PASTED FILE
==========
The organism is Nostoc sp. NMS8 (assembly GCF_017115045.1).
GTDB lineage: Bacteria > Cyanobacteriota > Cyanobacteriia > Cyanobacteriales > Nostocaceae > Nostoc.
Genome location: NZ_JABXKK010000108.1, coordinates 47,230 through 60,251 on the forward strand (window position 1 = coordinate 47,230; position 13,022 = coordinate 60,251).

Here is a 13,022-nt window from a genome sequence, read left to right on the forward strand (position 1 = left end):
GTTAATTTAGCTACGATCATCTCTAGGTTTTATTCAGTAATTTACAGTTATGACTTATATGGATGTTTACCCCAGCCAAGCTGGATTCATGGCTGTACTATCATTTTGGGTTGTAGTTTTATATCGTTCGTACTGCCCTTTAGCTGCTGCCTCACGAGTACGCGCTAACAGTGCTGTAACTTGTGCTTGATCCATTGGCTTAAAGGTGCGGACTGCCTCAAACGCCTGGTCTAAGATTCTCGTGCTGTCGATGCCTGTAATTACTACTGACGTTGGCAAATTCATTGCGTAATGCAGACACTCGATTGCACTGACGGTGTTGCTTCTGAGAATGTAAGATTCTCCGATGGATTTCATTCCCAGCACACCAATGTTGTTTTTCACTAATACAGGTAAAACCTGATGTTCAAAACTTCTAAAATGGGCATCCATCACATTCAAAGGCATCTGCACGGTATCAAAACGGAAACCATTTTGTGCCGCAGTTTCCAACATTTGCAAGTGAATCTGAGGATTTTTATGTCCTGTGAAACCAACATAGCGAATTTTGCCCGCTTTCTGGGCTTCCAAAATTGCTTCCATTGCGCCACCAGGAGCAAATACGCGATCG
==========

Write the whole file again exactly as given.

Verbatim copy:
The organism is Nostoc sp. NMS8 (assembly GCF_017115045.1).
GTDB lineage: Bacteria > Cyanobacteriota > Cyanobacteriia > Cyanobacteriales > Nostocaceae > Nostoc.
Genome location: NZ_JABXKK010000108.1, coordinates 47,230 through 60,251 on the forward strand (window position 1 = coordinate 47,230; position 13,022 = coordinate 60,251).

Here is a 13,022-nt window from a genome sequence, read left to right on the forward strand (position 1 = left end):
GTTAATTTAGCTACGATCATCTCTAGGTTTTATTCAGTAATTTACAGTTATGACTTATATGGATGTTTACCCCAGCCAAGCTGGATTCATGGCTGTACTATCATTTTGGGTTGTAGTTTTATATCGTTCGTACTGCCCTTTAGCTGCTGCCTCACGAGTACGCGCTAACAGTGCTGTAACTTGTGCTTGATCCATTGGCTTAAAGGTGCGGACTGCCTCAAACGCCTGGTCTAAGATTCTCGTGCTGTCGATGCCTGTAATTACTACTGACGTTGGCAAATTCATTGCGTAATGCAGACACTCGATTGCACTGACGGTGTTGCTTCTGAGAATGTAAGATTCTCCGATGGATTTCATTCCCAGCACACCAATGTTGTTTTTCACTAATACAGGTAAAACCTGATGTTCAAAACTTCTAAAATGGGCATCCATCACATTCAAAGGCATCTGCACGGTATCAAAACGGAAACCATTTTGTGCCGCAGTTTCCAACATTTGCAAGTGAATCTGAGGATTTTTATGTCCTGTGAAACCAACATAGCGAATTTTGCCCGCTTTCTGGGCTTCCAAAATTGCTTCCATTGCGCCACCAGGAGCAAATACGCGATCG